Products Featured in this Article

Related Articles

Properly Maintaining Your Micro Sprint Rack & Pinion
by Frank Galusha - Posted in Steering
How and when to service the rack and pinion in your micro sprint. Find out what can happen to your steering if you do not maintain the steering components.
Micro Sprint Racing in Australia
by Frank Galusha - Posted in Tech
Ever wondered what it's like racing in Australia? Frank G. shares his experience racing micro sprints 'down under' and discusses the major differences seen at the track.
Wheel Offset Explained
by Frank Galusha - Posted in Tech
What is wheel offset and how can it improve your car's performance? Our wheel offset guide is your key to understanding wheel offset for your race car.
Micro Sprint Billet Wing Actuator Adapter
by Alex Owen - Posted in Tech
The benefits of the Micro Sprint Billet Wing Actuator Adapter and how to install it on your car.
Winterizing Your Fuel System
by Frank Galusha - Posted in Tech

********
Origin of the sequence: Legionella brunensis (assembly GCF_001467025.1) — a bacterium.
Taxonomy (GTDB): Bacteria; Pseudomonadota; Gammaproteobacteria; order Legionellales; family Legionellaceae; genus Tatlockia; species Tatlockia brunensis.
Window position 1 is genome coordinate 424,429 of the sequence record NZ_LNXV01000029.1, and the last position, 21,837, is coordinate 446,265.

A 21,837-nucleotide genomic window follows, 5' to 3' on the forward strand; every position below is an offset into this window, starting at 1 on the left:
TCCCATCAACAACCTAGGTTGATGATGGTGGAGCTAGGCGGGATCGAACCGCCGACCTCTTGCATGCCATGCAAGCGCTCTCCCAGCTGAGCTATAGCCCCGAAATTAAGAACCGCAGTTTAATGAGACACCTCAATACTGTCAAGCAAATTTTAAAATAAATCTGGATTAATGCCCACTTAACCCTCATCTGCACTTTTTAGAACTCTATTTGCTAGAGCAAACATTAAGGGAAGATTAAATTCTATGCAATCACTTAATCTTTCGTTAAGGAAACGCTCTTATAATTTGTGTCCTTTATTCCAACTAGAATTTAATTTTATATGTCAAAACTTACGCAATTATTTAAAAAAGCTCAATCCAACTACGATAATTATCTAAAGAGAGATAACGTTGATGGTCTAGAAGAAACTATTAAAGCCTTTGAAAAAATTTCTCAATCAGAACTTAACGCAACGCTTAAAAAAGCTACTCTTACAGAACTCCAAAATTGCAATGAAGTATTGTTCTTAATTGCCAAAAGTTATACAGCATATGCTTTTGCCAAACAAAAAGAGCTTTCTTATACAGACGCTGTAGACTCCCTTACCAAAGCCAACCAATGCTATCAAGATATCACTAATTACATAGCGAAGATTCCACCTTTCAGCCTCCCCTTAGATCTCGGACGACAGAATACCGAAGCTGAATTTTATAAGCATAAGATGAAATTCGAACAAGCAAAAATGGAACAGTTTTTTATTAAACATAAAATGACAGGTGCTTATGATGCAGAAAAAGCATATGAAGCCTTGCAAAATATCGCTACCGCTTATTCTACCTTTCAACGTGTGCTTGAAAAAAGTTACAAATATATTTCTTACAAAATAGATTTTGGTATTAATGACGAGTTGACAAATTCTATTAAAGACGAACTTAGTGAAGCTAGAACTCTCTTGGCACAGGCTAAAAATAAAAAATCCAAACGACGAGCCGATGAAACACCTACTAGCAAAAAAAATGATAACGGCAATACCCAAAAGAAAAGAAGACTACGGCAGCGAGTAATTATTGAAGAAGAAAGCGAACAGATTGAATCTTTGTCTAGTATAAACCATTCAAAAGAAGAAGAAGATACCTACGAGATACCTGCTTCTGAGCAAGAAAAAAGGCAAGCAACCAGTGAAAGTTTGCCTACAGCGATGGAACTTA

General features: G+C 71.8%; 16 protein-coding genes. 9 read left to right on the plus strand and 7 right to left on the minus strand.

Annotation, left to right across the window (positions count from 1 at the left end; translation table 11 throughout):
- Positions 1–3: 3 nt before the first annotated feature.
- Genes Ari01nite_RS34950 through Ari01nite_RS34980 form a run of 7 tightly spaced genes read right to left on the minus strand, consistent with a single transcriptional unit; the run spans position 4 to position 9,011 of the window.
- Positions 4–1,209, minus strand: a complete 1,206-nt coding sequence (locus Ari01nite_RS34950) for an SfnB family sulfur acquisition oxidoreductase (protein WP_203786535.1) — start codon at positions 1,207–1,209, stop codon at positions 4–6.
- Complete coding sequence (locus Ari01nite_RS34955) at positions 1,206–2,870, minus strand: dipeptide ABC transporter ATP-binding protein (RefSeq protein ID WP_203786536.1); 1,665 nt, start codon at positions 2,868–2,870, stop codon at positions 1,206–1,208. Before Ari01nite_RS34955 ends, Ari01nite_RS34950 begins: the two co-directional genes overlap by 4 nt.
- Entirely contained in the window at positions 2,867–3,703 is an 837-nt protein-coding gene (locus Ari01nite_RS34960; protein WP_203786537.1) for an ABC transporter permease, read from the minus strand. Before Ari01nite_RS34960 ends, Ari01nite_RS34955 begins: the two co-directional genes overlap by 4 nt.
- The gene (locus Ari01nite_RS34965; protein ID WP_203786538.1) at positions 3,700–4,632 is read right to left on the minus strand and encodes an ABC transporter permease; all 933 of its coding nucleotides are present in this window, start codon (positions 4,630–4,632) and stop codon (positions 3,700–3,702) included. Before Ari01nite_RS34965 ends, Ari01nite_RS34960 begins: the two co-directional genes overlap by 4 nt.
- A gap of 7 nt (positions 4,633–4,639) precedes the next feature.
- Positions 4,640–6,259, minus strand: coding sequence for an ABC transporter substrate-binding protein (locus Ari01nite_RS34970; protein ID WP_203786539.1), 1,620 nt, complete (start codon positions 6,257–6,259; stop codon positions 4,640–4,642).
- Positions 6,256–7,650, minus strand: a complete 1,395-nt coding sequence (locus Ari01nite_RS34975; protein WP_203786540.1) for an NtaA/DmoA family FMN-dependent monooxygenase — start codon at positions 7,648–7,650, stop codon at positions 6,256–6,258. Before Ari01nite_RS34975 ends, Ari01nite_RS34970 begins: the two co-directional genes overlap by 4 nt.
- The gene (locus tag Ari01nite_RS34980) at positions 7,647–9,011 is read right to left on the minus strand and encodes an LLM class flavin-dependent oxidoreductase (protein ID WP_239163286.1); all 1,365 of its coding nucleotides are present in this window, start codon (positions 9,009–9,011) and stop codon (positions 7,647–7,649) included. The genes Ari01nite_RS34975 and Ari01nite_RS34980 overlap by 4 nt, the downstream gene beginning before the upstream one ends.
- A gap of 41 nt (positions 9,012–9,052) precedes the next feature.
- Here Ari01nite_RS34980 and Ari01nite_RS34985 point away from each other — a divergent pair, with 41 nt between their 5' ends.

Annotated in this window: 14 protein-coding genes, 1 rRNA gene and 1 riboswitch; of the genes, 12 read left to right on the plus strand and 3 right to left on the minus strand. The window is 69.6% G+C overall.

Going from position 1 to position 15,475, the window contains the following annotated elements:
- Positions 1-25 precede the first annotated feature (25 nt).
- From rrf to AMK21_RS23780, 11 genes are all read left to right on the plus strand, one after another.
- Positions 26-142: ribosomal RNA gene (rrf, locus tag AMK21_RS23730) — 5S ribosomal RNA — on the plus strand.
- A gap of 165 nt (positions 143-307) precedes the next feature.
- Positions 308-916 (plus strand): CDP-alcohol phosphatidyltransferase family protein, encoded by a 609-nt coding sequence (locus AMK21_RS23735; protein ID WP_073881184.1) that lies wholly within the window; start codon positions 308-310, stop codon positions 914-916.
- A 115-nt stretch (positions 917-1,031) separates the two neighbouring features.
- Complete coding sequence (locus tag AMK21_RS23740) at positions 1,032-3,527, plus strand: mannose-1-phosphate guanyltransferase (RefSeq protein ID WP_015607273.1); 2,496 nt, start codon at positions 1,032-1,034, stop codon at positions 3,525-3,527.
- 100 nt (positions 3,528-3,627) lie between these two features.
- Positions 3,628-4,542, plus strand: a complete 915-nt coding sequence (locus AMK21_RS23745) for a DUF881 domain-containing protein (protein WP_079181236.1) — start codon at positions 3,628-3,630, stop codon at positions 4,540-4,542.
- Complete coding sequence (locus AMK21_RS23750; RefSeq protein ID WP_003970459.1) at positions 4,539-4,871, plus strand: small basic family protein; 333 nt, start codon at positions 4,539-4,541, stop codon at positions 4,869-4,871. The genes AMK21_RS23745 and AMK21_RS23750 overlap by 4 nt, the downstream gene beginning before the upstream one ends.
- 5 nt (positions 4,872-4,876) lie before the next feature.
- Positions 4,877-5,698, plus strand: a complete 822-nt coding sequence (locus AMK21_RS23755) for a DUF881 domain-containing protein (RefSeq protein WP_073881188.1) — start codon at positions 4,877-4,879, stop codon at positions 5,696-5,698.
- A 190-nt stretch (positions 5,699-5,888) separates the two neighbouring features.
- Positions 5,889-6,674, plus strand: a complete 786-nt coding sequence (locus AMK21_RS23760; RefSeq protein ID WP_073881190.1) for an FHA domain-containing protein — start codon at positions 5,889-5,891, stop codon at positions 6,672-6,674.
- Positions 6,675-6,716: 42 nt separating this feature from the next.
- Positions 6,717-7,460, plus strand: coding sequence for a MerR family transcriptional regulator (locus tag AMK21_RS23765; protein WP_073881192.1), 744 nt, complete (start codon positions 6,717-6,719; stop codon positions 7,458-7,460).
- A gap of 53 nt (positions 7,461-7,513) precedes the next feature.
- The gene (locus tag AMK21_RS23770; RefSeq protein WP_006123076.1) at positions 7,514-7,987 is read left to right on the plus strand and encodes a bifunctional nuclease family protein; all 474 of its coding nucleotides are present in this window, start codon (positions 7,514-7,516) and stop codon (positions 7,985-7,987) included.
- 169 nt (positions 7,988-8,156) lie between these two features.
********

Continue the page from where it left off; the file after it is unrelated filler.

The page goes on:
The process on how to effectively winterize your fuel system in open wheel racing. This includes step by step instructions and recommended parts to use for your fuel system.
EMi Weekly General Maintenance Checklist
by EMi Tech Team - Posted in Tech
General maintenance checklist for inspection, engine, rear end and front end. This will help you stay prepared and ready during race season.
Stallard Micro Sprint Spindle Caster Guide
by EMi Tech Team - Posted in Tech
Spindle caster guide for a Stallard micro sprint.
Stallard Micro Sprint Setup Sheet
by EMi Tech Team - Posted in Tech
Setup sheet for slick and average track conditions for a Stallard micro sprint.
Stallard Micro Sprint Rear Axle Squaring Guide
by EMi Tech Team - Posted in Tech
A guide to squaring your Stallard micro sprint rear axle.
Stallard Micro Sprint Pedal Assembly
by EMi Tech Team - Posted in Tech
A guide on how to assembly the pedal in a Stallard micro sprint.